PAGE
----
Like any classic machine, our bodies experience wear and tear over time and sometimes older adults need a little maintenance in the form of surgery to keep performing well. And a new Michigan study has found that “training” prior to surgery can improve the outcome for seniors significantly.
According to a recent United Press International Health News report, prehabilitation before a major operation can help older adults return home faster, regain normal function quicker and reduce post-operative complications. Preparing for surgery with exercise, a healthy diet and stress-relieving practices for at least one week prior to surgery was also found to lower health care costs.
The study, published in the Journal of the American College of Surgeons, compared 523 Medicare patients in Michigan who participated in prehab with a control group of 1,046 patients who had the same operations without prehabilitation. Two-thirds of the group who trained for surgery went straight home from hospital compared with 57 percent of the control group. Prehab patients also stayed in hospital on average a day less than the control group.
As part of the physical and psychological preparation for surgery, study participants were engaged in a home-based walking program and received daily reminders and feedback. They also received information about nutrition, relaxation techniques and smoking cessation and were able to practice using a spirometer; a medical device that helps patients open their lungs after surgery, preventing fluid and mucus buildup which can lead to pneumonia.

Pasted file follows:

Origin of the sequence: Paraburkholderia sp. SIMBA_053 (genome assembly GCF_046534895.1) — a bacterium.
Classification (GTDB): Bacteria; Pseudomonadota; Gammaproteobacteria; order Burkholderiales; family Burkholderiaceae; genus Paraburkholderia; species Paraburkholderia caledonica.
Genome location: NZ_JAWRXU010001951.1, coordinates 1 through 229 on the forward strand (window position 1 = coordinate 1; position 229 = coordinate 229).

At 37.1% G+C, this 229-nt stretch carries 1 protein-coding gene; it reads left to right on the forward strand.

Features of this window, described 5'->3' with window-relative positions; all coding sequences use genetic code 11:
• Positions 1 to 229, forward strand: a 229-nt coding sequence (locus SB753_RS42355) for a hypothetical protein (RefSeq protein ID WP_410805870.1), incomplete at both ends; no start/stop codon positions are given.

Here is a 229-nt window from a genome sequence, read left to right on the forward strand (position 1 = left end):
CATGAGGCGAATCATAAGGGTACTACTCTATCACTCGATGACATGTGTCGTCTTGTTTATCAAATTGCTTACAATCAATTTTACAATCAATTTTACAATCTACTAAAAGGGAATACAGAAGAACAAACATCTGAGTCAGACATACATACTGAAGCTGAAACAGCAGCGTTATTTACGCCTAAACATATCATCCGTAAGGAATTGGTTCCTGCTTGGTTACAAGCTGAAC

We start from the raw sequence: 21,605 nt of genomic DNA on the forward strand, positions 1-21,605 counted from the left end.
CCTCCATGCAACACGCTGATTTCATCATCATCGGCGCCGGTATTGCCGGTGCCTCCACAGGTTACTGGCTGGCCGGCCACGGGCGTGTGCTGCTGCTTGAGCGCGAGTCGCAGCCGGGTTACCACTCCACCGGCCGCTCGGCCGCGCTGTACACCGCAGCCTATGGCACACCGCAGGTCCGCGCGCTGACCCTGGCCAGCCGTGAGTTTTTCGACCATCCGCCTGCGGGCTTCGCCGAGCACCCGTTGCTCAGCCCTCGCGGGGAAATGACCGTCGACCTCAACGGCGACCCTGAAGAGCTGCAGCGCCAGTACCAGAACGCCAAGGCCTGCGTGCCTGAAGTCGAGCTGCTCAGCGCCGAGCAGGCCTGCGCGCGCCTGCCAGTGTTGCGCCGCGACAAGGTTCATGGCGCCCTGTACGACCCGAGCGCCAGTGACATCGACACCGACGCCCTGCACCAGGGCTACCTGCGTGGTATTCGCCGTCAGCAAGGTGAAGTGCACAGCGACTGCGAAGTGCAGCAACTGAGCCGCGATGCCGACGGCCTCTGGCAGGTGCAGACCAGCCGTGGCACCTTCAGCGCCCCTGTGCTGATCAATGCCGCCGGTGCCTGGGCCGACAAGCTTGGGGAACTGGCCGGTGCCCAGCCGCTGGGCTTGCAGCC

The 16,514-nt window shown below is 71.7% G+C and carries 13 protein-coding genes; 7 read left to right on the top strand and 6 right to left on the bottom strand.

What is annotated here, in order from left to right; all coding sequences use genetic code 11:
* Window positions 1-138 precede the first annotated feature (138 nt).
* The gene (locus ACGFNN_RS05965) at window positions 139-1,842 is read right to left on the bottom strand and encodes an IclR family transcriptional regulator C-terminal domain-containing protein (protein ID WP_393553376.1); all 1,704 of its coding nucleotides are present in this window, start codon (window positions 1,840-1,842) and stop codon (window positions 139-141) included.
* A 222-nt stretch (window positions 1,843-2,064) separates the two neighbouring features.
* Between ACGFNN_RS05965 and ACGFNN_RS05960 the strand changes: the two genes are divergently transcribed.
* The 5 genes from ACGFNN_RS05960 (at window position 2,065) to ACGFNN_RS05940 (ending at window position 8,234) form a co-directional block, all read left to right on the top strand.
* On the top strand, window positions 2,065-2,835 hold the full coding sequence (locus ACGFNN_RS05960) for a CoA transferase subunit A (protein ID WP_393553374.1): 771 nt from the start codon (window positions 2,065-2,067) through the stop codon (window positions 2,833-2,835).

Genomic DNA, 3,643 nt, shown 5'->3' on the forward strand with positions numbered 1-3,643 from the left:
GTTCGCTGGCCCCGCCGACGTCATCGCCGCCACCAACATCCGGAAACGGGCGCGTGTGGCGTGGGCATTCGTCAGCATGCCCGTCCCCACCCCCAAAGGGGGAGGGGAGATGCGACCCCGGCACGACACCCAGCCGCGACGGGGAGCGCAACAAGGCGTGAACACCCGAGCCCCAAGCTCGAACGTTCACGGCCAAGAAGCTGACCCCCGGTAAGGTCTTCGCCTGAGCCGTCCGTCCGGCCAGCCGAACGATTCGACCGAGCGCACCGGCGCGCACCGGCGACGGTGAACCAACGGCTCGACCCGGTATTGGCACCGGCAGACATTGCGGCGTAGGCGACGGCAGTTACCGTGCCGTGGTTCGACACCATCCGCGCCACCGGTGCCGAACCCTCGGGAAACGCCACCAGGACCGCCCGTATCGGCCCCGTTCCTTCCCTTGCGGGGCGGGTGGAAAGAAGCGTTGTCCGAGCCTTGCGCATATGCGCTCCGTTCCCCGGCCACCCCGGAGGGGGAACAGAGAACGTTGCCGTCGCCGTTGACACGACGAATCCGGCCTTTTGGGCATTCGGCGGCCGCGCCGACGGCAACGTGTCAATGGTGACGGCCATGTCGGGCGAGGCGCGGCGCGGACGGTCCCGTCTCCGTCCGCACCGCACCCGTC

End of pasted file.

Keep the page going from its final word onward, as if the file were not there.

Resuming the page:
If you or a loved one has an upcoming surgery scheduled, talk with your doctor about a prehabilitation program that could help improve the outcome and recovery time for patients of all ages and risk factors. Alternatively, speak with your local fitness centre or find an independent fitness coach to tailor a program for you. For more tips about prehab before surgery, follow this link to AARP’s Health Conditions and Treatments.